Senate Passes Gas Tax Cap Bill

 

The New York State Senate today gave final legislative approval to legislation to provide New Yorkers with relief from high gas prices by capping and reducing the sales taxes on gasoline, a plan that originated with the senate's actionin September following thejump in prices attributable to Hurricane Katrina.

The bill would cap the state sales taxes on gas at 8-cents per gallon, effectively freezing the tax at the $2 per gallon rate. The gas tax cap would save New Yorkers as much as $450 million annually at the pump.

"The price of gas has risen so high that families in New York are wondering if they’ll be able to afford to fill up their gas tanks again this month," Senator Seward said. "The price of gas is having a big impact on people’s wallets and on the bottom lines of businesses, and we are acting now to deliver a result that will provide significant savings to motorists. "

"This important legislation is about more than just reducing the price at the pump. It's about cutting taxes. I am pleased that the Senate was successful in reducing gasoline sales taxes. The state will no longer reap windfall profits from the pockets of hardworking taxpayers," Senator James Wright (R-C-I, Watertown), chairman of the Senate Committee on Energy and Telecommunications, said.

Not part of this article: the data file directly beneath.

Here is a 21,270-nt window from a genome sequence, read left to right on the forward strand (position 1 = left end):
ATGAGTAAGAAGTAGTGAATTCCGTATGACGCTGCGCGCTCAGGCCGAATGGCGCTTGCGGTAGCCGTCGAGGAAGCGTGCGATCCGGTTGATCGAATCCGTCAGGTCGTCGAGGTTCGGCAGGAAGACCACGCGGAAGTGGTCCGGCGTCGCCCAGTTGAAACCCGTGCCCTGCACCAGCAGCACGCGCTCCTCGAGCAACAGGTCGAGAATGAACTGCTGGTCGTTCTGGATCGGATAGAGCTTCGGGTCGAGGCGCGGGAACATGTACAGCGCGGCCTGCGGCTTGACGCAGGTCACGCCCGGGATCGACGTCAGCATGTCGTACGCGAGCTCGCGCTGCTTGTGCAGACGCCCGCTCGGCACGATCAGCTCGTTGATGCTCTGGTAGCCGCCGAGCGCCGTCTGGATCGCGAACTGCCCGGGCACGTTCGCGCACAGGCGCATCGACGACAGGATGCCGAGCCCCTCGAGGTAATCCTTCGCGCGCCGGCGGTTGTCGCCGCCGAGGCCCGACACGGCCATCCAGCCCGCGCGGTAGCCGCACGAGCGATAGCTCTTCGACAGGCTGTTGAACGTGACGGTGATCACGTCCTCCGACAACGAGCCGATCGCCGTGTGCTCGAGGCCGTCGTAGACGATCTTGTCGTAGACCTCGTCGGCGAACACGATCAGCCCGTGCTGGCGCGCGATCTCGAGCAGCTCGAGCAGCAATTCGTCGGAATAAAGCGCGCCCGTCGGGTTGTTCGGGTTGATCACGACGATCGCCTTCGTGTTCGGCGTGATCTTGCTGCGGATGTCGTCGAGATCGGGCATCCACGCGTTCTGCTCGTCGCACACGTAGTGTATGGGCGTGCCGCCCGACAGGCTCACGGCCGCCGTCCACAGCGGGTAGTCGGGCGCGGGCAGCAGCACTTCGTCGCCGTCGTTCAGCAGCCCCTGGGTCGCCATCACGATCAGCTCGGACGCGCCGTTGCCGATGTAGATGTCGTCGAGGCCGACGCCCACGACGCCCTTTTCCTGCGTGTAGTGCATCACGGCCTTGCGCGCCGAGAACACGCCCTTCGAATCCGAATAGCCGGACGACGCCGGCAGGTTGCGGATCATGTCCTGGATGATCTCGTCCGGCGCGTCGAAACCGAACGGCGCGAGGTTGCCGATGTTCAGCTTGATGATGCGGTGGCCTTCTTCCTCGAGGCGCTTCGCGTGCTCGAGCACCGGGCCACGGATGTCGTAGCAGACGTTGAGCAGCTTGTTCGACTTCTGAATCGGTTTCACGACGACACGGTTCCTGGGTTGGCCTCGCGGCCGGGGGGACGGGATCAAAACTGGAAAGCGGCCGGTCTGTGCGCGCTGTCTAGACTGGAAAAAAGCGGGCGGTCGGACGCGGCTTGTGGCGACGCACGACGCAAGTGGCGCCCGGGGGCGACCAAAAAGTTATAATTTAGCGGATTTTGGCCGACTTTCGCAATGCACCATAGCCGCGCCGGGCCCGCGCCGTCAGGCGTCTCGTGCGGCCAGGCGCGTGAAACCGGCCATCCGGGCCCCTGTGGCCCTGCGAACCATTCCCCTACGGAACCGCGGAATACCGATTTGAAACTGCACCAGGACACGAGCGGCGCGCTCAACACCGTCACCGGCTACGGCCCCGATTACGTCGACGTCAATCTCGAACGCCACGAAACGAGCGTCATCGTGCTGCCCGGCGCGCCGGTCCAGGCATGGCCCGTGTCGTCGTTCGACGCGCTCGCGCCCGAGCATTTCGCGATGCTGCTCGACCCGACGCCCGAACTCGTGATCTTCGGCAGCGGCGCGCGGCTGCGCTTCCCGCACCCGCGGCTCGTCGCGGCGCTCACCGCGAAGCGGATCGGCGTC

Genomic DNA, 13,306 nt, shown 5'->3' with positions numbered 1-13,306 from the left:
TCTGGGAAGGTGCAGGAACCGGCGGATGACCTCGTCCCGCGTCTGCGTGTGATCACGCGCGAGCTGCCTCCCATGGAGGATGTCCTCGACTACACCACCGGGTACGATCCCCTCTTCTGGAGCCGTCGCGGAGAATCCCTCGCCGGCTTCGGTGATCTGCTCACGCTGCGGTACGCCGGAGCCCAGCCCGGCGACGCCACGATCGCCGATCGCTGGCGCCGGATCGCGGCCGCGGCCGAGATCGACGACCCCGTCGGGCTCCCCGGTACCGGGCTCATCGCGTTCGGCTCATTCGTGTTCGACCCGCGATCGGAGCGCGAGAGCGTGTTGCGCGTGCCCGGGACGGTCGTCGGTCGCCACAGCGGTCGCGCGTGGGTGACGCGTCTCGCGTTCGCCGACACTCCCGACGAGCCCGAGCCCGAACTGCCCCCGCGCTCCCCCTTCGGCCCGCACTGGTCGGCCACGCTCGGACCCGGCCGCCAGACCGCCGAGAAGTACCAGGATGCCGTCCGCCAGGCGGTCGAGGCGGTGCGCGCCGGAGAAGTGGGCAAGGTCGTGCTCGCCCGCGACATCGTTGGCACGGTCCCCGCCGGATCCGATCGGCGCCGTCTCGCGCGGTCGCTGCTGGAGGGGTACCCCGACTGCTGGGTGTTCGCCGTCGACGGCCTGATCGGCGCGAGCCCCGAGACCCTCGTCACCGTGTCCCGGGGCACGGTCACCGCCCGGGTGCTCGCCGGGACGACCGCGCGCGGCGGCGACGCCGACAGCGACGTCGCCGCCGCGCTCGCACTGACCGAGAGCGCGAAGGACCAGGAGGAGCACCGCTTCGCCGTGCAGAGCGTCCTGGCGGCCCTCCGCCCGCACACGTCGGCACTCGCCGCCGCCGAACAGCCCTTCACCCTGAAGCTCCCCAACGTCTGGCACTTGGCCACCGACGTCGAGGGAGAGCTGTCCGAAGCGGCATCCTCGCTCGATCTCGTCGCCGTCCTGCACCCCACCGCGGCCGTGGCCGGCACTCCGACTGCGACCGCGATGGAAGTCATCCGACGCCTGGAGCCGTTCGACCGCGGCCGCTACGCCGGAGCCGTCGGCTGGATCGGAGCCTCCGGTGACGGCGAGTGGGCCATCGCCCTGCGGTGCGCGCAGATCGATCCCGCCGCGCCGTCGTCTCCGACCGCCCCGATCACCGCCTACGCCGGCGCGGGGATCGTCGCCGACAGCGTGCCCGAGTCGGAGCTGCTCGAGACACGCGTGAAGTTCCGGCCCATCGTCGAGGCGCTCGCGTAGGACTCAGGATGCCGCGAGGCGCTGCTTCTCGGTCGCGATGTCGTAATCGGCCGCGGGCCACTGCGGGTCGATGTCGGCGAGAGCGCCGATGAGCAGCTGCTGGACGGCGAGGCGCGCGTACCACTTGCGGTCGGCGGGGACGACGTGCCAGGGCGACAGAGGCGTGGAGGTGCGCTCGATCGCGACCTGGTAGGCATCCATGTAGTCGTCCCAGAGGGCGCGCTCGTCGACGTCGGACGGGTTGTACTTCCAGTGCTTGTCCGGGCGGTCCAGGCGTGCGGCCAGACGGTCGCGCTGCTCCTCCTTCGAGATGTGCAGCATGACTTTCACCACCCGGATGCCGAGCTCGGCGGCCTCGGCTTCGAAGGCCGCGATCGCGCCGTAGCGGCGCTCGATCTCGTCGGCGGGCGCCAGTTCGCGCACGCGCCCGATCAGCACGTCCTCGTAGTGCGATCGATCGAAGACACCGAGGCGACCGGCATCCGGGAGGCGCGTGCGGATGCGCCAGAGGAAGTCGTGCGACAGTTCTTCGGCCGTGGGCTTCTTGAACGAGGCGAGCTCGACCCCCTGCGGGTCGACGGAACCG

The state currently collects an average of 12 cents in sales taxes on a gallon of gas at current prices; this bill would cap the tax at 8 cents per gallon. The 8 cent cap would be reduced proportionately should gas prices fall below $2 per gallon.

Local governments collect between 12 cents and 15 cents per gallon from local sales taxes. The bill allows local governments to opt in and match the state savings at the local level. The cap on the state sales tax on gas would take effect on June 1, 2006. Local governments would have the option of passing a law to cap their local sales tax on gas at a fixed rate at or lower than the 12 to 15 cents per gallon they collect at today’s prices.

The measure requires that service station owners pass along the savings to consumers. The state commissioner of Taxation and Finance, in conjunction with the chair of the State Consumer Protection Board, would be charged with enforcing the cap. There would be a fine of up to $5,000 per incident, per day, for stations that do not pass along the savings.

At least 20 states are debating whether to reduce or freeze their state gas taxes. Governors in North and South Carolina and Maryland are pushing for measures to provide relief from high gas prices.

In addition, the bill (S.7909) would:

> Provide consumers withtax credits for the purchase of home heating oil that contains biodiesel fuel. The credit would be equal to the percentage of biodiesel contained in the fuel, i.e. a 10 cent per gallon credit for heating fuel containing 10 percent biodiesel;

> Create a tax credit for the purchase of energy-efficient residential home heating systems. The credit would be equal to 50 percent of the purchase and installation costs, not to exceed $500; and

> Require the state Thruway Authority and NYSERDA to develop a plan to make alternative fuels, such as ethanol, available at thruway service areas.

The senate and assembly will continue to discuss proposals to encourage the development and use of alternative sources of energy and encourage energy conservation and the purchase of energy-saving products and materials.

The bill was sent to the assembly.
####